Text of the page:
Deadly political violence in Colombia spiked in May after months of decline, according to conflict monitor CERAC.
According to CERAC, politically motivated violence particularly targeted local political activists and leaders of rural community councils. To a lesser extent, the violence targeted teachers, labor unionists and journalists.
The 13 murders registered in May were part of a total of 45 acts of political violence registered in more than half of Colombia’s provinces.
Despite the spike in May, deadly political violence saw a 15% reduction in the first five months of 2019 compared to the same period last year, which was by far the most politically violent year since 2016, the year that FARC guerrillas signed peace with the government of former President Juan Manuel Santos and a peace process began.
Deadly political violence in Colombia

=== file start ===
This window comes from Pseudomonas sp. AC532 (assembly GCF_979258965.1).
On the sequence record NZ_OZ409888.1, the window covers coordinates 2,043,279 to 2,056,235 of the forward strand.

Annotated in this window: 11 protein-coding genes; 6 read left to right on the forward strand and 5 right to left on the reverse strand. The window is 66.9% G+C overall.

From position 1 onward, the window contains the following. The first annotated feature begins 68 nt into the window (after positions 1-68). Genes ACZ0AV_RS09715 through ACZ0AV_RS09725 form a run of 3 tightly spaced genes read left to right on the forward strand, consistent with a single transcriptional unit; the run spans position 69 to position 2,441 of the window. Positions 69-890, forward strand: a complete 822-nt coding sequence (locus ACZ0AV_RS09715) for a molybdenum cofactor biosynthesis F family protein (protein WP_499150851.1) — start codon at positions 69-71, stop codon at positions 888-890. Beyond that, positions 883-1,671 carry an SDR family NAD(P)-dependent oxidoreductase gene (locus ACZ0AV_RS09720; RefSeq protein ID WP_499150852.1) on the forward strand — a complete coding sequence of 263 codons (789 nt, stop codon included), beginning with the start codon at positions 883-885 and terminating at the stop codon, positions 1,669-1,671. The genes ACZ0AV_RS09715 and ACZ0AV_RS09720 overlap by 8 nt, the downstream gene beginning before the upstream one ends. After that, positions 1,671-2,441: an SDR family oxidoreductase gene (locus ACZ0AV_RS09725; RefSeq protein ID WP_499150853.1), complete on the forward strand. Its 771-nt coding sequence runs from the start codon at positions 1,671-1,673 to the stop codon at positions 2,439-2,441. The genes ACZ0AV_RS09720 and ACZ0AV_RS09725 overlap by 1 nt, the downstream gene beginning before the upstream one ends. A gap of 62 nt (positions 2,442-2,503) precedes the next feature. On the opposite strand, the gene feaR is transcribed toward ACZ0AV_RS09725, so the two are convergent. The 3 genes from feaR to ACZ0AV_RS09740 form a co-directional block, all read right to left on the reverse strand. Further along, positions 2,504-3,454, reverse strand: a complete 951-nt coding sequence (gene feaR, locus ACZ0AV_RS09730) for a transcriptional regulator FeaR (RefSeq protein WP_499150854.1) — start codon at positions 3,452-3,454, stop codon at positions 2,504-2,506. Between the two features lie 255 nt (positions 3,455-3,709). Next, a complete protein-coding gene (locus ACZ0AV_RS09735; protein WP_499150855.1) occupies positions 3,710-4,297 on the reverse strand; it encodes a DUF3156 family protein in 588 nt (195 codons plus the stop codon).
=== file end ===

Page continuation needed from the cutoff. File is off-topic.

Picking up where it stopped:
May’s political violence was mainly concentrated in areas where Colombia’s armed conflict has long been most intense, areas where the ELN is active and areas disputed by illegal armed groups over control of illicit revenue.
The profiles of the victims of May’s political violence indicate that those most at risk are social leaders who seek to represent or empower their communities.
Electoral observers warned earlier this year that local elections set for October could spur political violence as local leaders could challenge the power of forces currently in control of local and regional politics.
This is particularly a concern in the western Cauca, Valle del Cauca and Choco provinces where political news website La Silla Vacia registered the assassinations of 12 candidates so far this year.